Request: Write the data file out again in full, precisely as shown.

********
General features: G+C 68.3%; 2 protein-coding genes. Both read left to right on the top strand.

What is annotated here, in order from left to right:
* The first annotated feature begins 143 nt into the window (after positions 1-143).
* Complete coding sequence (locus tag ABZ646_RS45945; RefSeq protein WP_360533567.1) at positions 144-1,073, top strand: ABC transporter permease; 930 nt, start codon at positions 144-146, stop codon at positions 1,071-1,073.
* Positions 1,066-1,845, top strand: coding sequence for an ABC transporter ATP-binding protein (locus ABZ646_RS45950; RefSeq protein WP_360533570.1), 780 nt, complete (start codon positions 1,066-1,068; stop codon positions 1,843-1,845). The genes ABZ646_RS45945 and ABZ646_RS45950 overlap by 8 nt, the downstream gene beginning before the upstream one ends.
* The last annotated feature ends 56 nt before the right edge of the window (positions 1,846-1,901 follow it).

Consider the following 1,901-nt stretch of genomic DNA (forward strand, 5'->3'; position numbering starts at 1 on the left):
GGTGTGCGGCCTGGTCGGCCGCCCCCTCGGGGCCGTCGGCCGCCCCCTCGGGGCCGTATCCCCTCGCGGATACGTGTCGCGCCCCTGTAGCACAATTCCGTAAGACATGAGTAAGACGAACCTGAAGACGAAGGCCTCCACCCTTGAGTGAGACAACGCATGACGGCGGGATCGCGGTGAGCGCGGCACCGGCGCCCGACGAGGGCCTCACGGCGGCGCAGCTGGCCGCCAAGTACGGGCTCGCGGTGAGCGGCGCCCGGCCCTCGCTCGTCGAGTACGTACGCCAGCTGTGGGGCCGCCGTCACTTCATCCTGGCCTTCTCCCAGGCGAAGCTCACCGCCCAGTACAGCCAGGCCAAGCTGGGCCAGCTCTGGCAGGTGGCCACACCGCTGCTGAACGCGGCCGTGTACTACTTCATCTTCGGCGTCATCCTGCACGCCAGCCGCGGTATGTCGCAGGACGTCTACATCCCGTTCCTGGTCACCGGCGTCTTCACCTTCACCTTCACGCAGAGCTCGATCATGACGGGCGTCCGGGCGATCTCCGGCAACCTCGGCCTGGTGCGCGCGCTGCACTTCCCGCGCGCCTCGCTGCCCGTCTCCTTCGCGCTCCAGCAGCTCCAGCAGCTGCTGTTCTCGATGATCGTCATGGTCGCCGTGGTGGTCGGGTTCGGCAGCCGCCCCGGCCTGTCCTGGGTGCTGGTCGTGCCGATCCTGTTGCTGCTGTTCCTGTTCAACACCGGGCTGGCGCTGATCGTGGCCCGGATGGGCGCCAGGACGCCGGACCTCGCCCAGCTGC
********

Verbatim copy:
General features: G+C 68.3%; 2 protein-coding genes. Both read left to right on the top strand.

What is annotated here, in order from left to right:
* The first annotated feature begins 143 nt into the window (after positions 1-143).
* Complete coding sequence (locus tag ABZ646_RS45945; RefSeq protein WP_360533567.1) at positions 144-1,073, top strand: ABC transporter permease; 930 nt, start codon at positions 144-146, stop codon at positions 1,071-1,073.
* Positions 1,066-1,845, top strand: coding sequence for an ABC transporter ATP-binding protein (locus ABZ646_RS45950; RefSeq protein WP_360533570.1), 780 nt, complete (start codon positions 1,066-1,068; stop codon positions 1,843-1,845). The genes ABZ646_RS45945 and ABZ646_RS45950 overlap by 8 nt, the downstream gene beginning before the upstream one ends.
* The last annotated feature ends 56 nt before the right edge of the window (positions 1,846-1,901 follow it).

Consider the following 1,901-nt stretch of genomic DNA (forward strand, 5'->3'; position numbering starts at 1 on the left):
GGTGTGCGGCCTGGTCGGCCGCCCCCTCGGGGCCGTCGGCCGCCCCCTCGGGGCCGTATCCCCTCGCGGATACGTGTCGCGCCCCTGTAGCACAATTCCGTAAGACATGAGTAAGACGAACCTGAAGACGAAGGCCTCCACCCTTGAGTGAGACAACGCATGACGGCGGGATCGCGGTGAGCGCGGCACCGGCGCCCGACGAGGGCCTCACGGCGGCGCAGCTGGCCGCCAAGTACGGGCTCGCGGTGAGCGGCGCCCGGCCCTCGCTCGTCGAGTACGTACGCCAGCTGTGGGGCCGCCGTCACTTCATCCTGGCCTTCTCCCAGGCGAAGCTCACCGCCCAGTACAGCCAGGCCAAGCTGGGCCAGCTCTGGCAGGTGGCCACACCGCTGCTGAACGCGGCCGTGTACTACTTCATCTTCGGCGTCATCCTGCACGCCAGCCGCGGTATGTCGCAGGACGTCTACATCCCGTTCCTGGTCACCGGCGTCTTCACCTTCACCTTCACGCAGAGCTCGATCATGACGGGCGTCCGGGCGATCTCCGGCAACCTCGGCCTGGTGCGCGCGCTGCACTTCCCGCGCGCCTCGCTGCCCGTCTCCTTCGCGCTCCAGCAGCTCCAGCAGCTGCTGTTCTCGATGATCGTCATGGTCGCCGTGGTGGTCGGGTTCGGCAGCCGCCCCGGCCTGTCCTGGGTGCTGGTCGTGCCGATCCTGTTGCTGCTGTTCCTGTTCAACACCGGGCTGGCGCTGATCGTGGCCCGGATGGGCGCCAGGACGCCGGACCTCGCCCAGCTGC